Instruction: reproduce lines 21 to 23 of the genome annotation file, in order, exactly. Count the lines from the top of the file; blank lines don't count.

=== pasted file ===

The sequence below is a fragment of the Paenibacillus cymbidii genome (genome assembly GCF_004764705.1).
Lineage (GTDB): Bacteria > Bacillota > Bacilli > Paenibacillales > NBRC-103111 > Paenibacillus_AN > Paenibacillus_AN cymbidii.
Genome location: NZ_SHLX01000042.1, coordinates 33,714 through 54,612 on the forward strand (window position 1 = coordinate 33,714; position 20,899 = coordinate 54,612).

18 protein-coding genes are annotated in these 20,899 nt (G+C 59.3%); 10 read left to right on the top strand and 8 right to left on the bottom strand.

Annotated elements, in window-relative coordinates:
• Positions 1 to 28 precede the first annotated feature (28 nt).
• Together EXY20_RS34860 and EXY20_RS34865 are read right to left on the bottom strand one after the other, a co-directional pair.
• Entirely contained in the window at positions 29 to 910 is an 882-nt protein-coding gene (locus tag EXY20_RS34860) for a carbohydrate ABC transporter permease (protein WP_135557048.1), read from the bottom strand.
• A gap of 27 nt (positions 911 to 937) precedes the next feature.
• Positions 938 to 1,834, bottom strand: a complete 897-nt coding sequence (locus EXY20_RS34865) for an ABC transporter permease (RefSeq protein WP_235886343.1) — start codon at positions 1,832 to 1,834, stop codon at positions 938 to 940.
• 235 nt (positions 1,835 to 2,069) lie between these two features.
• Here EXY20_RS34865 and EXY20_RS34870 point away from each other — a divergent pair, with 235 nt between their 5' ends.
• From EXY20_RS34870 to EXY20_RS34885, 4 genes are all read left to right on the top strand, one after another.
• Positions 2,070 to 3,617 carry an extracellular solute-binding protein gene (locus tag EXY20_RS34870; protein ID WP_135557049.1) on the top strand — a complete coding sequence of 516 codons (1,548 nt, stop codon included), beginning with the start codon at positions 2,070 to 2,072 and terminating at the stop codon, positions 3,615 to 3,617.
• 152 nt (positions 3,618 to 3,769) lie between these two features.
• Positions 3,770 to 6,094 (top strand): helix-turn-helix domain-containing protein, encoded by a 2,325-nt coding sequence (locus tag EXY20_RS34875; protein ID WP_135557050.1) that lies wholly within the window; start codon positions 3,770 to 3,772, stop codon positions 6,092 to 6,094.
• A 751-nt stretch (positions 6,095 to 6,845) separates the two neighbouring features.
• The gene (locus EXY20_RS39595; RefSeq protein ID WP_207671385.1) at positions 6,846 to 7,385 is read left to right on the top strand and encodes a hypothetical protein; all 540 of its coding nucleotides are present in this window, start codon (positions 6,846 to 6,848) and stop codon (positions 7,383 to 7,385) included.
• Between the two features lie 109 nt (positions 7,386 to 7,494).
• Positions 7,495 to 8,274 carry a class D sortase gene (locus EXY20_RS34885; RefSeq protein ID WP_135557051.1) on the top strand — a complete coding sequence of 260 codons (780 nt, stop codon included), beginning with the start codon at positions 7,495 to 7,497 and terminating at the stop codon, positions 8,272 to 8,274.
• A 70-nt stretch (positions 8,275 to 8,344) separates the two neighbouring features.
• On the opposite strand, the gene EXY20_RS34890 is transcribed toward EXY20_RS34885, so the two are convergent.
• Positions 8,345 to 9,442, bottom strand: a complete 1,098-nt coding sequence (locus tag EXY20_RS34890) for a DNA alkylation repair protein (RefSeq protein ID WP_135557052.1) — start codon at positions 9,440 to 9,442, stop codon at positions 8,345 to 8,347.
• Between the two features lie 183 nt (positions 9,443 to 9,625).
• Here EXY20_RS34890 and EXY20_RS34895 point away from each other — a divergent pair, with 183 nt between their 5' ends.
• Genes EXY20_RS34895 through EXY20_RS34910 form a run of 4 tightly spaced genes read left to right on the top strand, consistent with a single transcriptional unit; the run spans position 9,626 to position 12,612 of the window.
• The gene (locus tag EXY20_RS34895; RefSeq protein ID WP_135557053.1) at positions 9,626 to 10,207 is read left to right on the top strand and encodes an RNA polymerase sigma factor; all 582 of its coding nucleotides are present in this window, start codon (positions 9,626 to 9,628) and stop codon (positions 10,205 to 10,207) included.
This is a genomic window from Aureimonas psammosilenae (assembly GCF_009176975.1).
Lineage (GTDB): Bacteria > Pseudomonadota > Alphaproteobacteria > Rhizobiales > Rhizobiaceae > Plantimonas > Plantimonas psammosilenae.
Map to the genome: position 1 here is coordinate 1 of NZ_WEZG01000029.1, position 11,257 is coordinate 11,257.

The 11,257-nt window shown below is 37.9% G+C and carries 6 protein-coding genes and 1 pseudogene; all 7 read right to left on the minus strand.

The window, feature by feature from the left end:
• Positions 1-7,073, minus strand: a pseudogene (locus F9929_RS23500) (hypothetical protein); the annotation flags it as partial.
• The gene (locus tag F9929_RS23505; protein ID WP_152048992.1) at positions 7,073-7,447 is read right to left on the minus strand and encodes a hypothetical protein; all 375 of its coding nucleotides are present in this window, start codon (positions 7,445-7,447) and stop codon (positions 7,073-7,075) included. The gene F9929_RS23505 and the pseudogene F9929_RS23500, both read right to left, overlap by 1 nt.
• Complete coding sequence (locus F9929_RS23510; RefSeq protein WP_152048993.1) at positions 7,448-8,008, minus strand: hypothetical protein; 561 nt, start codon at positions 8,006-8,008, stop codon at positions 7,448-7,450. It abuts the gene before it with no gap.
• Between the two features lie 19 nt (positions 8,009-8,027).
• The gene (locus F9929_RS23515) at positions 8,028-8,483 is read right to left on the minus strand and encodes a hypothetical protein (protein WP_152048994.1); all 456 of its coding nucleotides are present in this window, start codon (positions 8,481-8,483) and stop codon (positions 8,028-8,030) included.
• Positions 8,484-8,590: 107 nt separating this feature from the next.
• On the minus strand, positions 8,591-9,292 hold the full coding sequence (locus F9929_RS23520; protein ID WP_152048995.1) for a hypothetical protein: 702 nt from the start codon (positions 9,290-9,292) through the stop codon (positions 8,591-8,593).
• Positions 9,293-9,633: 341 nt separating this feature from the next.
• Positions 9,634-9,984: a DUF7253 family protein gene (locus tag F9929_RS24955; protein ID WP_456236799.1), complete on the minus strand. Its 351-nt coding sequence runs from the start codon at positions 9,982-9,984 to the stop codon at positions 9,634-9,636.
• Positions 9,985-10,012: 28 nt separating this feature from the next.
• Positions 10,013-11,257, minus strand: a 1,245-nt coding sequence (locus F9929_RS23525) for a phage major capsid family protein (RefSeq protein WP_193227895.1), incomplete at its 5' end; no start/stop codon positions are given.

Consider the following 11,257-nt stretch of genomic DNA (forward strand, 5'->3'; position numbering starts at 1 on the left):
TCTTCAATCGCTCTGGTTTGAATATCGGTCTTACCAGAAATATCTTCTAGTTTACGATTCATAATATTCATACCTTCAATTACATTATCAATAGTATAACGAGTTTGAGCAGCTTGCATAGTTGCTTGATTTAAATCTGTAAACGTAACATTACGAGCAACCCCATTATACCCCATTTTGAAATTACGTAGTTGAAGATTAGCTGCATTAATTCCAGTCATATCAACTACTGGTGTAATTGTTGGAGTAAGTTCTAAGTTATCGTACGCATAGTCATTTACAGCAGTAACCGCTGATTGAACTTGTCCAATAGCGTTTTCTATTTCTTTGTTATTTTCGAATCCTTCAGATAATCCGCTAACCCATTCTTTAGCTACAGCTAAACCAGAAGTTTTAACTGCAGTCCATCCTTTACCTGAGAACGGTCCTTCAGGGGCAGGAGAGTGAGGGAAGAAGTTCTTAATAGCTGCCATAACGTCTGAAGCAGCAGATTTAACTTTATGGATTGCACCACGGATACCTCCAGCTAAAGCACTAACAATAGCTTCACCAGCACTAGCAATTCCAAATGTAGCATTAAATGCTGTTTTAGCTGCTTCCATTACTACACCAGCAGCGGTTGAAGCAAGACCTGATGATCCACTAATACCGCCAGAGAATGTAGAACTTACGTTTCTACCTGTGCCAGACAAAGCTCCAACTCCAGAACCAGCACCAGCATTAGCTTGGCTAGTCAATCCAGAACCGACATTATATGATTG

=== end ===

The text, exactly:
• A 70-nt stretch (positions 8,275 to 8,344) separates the two neighbouring features.
• On the opposite strand, the gene EXY20_RS34890 is transcribed toward EXY20_RS34885, so the two are convergent.
• Positions 8,345 to 9,442, bottom strand: a complete 1,098-nt coding sequence (locus tag EXY20_RS34890) for a DNA alkylation repair protein (RefSeq protein ID WP_135557052.1) — start codon at positions 9,440 to 9,442, stop codon at positions 8,345 to 8,347.